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  1. Name the 6 SOMATIC SENSES
    • Light touch (being touched by a feather), heat, cold, vibration, pressure, pain are SOMATIC SENSES.
    • (Senses we feel with our bodies)
  2. What are proprioceptors; and how is proprioception tested?
    • PROPRIOCEPTORS are found in the muscles, joints, and tendons. They measure the amount of movement, force, and position of the body.
    • Proprioception is often tested by having the patient close their eyes and saying if their fingers are up or down.
  3. Are somatic senses (including pain) and proprioception considered special senses?
    No. Somatic senses (including pain) and proprioception are NOT considered special senses.
  4. Name the 5 SPECIAL SENSES.
    • Smell, taste, vision, hearing, and equilibrium (balance) are SPECIAL SENSES,
    • Pain is NOT a special sense.
  5. What are unicate fits
    People who experience imaginary odors have what are called unicate fits
  6. Scientists who are trying to find a way to make neurons divide to heal nerve injuries often study the body's only mitotic neurons. These neurons are?
    Olfactory receptors.
  7. What could cause a person to be unable to easily taste sweet, sour, or salty substances?
    • Someone with a damaged facial nerve cannot easily taste sweet, sour, or salty substances.
    • (Taste buds are the only part of the nervous system that can regenerate completely).
  8. The primary gustatory (taste) cortex is located in which lobe of the brain?
    The primary gustatory (taste) cortex is located in the parietal lobe of the brain.
  9. What is the function of the Lacrimal gland?
    The lacrimal glands produce tears, which drain into the nasal cavity via the lacrimal duct. The function is to moisten and lubricate the eye surface, and it has enzymes to kill bacteria (which thrive in warm, moist conditions).
  10. The oil component found in tears is produced by which glands?
    • Tarsal glands.
    • TARSAL GLANDS are sebaceous glands on the inside of the eyelid, and produce sebum, which is an oil to lubricate the eyeball.
  11. Ordinarily, it is not possible to transplant tissues from one person to another without rejection, yet corneas can be transplanted-why?
    The CORNEA is avascular (no blood supply) except around the periphery. Therefore, there is no tissue rejection when it is transplanted into another person.
  12. What is another term for the zonule?
    Suspensory ligament of the lens
  13. Describe Presbyopia.
    PRESBYOPIA (old eyes). Occurs around age 45-50. The lens cannot accommodate .With age, the lens loses flexibility, and is less likely to round up. It stays in the position for seeing far, so there is trouble focusing on things that are near.
  14. What are cataracts?
    Clouding of the lens that leads to a clinical condition known as CATARACTS.
  15. What is the function of the iris?
    As the iris constricts or dilates the pupil, it regulates the amount of light passing to the visual receptors of the eye.
  16. What is the name of the region of the retina which has the highest amount of cones?
    • The Fovea Centralis.
    • This is a region on the retina that has the highest concentration of cones. This is the very center point of the macula.
  17. Visual information travels from the retina deep into the brain via which pathway?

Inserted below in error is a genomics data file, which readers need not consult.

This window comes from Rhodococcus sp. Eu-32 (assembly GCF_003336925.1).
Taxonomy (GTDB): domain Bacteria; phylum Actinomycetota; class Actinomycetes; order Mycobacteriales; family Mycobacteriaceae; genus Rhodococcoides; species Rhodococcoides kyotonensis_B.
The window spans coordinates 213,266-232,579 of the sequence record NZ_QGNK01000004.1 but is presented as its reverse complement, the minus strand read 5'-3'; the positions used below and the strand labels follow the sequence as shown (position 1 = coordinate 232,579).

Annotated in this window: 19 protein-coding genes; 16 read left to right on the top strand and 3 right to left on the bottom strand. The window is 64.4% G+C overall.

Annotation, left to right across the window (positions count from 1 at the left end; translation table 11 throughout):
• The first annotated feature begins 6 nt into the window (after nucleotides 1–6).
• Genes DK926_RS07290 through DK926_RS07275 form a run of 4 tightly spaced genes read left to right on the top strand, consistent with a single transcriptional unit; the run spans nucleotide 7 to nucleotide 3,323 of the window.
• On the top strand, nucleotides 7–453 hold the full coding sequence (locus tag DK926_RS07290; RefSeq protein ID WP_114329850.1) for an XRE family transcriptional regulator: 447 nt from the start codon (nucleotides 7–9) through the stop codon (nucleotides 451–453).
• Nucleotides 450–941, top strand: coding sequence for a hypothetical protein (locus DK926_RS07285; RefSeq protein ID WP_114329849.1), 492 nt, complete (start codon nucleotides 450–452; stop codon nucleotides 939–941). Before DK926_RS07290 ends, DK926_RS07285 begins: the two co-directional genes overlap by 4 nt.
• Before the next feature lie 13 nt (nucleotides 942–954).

Is it visible with an opthalmascope in this region?
    optic chiasma. (This is on the brain surface, therefore it is not visible with an opthalmascope).
  18. After traveling through the optic chiasma, which section of the brain receives the visual information?
    The occipital region of the brain, where the information is processed.
  19. Which 6 structures are visible when an opthalmascope is used to look inside the eye?
    • 1. optic disc
    • 2. fovea centralis
    • 3. macula
    • 4. the lens
    • 5. retina
    • 6. blood vessels
  20. What causes retinal detachment?
    Does it cause blindness immediately?
    Does the detached portion contain capillaries?
    • Retinal detachment is usually caused by a blow to the eye.
    • It does not cause blindness immediately, it takes a few hours.
    • The detached portion still has some capillaries supplying oxygen for a few hours.
  21. Why is retinal detachment considered a medical emergency?
    If not lasered back into place immediately, permanent blindness can result.
  22. Describe Hyperopia
    • Hyperopia is when the eyes are too short.
    • The person will be far-sighted. They can see far away, but cannot focus close up because of the shape of their eyeball. This is not the same as presbyopia.
  23. What causes Myopia?
    Myopia (nearsightedness) is caused by eyes which are too long. The person can see close up, but not far away.
  24. How do hyperopia and presbyopia differ?
    Hyperopia and presbyopia have some features in common, but a key difference between these two conditions is that in hyperopia the lens can accommodate, but in presbyopia it cannot
  25. What is astigmatism?
    Astigmatism is when the cornea has an irregular shape.
  26. What is glaucoma?
    Glaucoma is increased pressure within the anterior chamber of the eye. It leads to blindness.
  27. What are the 4 main conditions that cause blindness?
    • Macular degeneration
    • Cataracts
    • Glaucoma
    • Diabetic retinopathy
  28. What is the 20-20 rule?
    • To protect your eyesight throughout your life, use the 20-20-20 rule:
    • Every 20 minutes look up for 20 seconds at something 20 feet away.
Card Set:
2012-04-07 17:41:57

anatomy, lecture unit 2, eye
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